The Onza Tournament Edition has all the features gamers want and is backed by the Razer brand. The question is, does it deliver on all its promises and will it make you put down that special controller? Read on to find out!
Competitive console gamers are always looking for the right peripherals to take their gameplay to the next level. With the game controller itself being the primary tool, it is easy to imagine why there are so many controllers to choose from in the highly saturated controller market. From specialized arcade sticks for fighting games to $150+ racing wheels and pedals for racing games, there is definitely plenty to choose from.
The Xbox 360 in particular has multiple manufacturers making controllers for their console. Microsoft of course has their own controllers, and MadCatz has been making controllers many years (even before the 360 existed). Newer manufacturers like PDP, Datel, and Gamestop also sell their own controllers. Despite having so many choices, most serious console gamers will stick with the Microsoft controllers due to quality and comfort. Adapting to a new mouse or controller is not something most competitive gamers are willing to do. Why change what works, right?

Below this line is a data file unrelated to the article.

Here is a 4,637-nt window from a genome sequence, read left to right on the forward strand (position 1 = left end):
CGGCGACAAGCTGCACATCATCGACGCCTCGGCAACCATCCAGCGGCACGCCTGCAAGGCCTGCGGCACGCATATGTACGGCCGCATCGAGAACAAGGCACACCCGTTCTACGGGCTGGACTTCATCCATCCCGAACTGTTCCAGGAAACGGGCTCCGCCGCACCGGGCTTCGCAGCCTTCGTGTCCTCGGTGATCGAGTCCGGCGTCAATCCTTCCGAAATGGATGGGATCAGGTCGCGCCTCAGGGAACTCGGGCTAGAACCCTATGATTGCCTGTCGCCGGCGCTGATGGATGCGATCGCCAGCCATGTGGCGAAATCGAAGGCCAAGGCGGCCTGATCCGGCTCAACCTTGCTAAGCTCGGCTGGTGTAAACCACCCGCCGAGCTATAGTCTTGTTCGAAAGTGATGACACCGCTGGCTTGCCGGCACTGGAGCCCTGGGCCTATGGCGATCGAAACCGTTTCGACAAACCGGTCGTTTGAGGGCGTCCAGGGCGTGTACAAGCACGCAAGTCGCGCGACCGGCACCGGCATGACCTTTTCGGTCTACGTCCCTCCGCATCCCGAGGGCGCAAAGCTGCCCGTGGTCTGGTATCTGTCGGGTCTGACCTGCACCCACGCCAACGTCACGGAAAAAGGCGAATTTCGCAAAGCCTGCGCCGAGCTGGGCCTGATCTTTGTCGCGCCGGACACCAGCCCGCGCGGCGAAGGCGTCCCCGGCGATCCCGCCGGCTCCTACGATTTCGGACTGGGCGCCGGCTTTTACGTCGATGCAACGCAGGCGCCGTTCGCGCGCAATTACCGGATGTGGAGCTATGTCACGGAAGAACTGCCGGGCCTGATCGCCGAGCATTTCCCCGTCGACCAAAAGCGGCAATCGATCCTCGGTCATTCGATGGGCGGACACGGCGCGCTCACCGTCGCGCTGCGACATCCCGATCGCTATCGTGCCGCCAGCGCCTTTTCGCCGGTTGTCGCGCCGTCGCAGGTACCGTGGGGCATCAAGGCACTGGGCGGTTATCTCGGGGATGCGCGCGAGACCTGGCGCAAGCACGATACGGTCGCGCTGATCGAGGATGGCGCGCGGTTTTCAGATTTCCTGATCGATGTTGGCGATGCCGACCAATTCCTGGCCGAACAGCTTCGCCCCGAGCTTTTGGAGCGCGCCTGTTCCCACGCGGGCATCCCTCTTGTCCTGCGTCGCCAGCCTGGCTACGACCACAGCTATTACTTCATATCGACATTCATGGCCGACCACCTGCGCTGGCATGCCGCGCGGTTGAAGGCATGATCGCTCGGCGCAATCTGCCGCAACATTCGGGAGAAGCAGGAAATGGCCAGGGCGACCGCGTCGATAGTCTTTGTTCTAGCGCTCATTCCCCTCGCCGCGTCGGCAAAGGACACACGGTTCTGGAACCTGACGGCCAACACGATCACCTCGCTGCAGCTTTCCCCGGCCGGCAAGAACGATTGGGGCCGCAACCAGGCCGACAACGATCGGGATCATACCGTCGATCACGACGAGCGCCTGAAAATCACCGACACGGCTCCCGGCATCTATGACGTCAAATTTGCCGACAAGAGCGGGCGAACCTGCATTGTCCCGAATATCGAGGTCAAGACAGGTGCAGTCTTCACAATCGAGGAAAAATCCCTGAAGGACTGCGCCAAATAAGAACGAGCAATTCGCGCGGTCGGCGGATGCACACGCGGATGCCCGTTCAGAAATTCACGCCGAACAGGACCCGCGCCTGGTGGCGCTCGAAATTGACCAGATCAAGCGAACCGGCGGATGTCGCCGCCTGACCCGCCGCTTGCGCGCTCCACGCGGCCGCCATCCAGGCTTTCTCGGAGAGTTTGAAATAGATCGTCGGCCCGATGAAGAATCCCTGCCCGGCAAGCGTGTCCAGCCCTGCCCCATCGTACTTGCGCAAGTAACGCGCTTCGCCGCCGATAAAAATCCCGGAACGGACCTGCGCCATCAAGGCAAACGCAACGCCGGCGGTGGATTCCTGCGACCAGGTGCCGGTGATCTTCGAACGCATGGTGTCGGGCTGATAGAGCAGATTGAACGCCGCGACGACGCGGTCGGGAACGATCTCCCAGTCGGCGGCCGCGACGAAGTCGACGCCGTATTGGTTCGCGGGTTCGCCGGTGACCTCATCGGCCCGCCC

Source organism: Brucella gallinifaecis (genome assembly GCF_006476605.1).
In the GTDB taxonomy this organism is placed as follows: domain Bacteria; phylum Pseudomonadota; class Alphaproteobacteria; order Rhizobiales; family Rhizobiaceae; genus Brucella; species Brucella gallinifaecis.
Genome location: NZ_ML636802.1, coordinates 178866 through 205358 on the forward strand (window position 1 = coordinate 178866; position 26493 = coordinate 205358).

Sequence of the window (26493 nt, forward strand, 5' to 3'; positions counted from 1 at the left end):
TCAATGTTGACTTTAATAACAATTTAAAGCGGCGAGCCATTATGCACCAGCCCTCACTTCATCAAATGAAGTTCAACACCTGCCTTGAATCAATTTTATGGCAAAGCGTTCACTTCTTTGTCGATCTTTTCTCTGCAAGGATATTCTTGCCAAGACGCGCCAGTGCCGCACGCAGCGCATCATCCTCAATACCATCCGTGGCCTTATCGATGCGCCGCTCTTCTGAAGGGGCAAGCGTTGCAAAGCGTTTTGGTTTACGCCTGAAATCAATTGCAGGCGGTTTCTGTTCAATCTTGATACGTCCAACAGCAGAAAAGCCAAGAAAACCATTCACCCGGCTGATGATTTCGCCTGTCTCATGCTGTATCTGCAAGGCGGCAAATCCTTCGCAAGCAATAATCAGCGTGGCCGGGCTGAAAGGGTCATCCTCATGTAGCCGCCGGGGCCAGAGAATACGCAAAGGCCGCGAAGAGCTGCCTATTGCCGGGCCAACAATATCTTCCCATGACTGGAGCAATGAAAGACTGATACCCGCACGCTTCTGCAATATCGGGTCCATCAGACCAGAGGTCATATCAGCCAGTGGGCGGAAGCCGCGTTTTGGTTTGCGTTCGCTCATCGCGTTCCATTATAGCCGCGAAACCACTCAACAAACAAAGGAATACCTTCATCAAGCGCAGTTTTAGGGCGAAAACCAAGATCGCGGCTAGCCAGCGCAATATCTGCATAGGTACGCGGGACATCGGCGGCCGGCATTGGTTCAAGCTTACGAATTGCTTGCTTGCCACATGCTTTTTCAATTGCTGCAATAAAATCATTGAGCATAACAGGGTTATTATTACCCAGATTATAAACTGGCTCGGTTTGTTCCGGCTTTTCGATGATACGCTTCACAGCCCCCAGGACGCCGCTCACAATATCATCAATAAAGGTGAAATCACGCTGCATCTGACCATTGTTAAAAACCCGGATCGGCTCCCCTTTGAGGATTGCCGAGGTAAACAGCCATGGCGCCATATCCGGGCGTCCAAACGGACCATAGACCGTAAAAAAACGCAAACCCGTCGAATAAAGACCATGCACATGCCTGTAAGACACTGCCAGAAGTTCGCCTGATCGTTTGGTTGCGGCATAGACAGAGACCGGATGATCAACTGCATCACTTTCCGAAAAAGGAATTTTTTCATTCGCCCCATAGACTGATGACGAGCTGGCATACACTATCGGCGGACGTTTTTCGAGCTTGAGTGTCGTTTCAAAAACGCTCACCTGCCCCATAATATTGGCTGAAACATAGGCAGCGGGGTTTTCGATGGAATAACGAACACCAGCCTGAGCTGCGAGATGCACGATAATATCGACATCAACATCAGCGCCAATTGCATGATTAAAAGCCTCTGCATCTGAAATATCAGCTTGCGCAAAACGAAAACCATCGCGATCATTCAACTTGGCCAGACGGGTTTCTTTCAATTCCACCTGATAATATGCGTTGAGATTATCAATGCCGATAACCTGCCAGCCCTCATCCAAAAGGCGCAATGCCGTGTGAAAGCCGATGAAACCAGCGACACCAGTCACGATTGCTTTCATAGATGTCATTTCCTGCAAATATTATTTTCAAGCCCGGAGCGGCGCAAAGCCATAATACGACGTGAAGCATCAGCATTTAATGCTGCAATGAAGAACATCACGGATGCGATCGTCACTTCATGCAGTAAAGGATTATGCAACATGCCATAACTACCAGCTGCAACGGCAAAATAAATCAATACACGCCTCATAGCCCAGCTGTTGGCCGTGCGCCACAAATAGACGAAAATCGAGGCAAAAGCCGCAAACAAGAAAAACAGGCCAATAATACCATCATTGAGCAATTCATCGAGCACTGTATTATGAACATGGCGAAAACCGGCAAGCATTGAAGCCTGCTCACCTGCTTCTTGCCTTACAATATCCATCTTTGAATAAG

Obviously Razer begs to differ. Having been in the gaming and competitive market for many years now, Razer took it upon themselves to make a real competitive Xbox 360 controller that met and exceeded serious gamers’ expectations. By teaming up with professional players and teams, Razer designed the Onza to be the replacement for whatever controller gamers may currently use. Quality, comfort, improved gameplay and overall design was the main focus behind Razer’s Onza controller series. For the casual gamer, Razer designed the plain Onza. For the hardcore competitive gamer, there is the Onza Tournament Edition. Both have a very generous price tag: $39.99 for the Onza, $49.99 for the Onza Tournament Edition.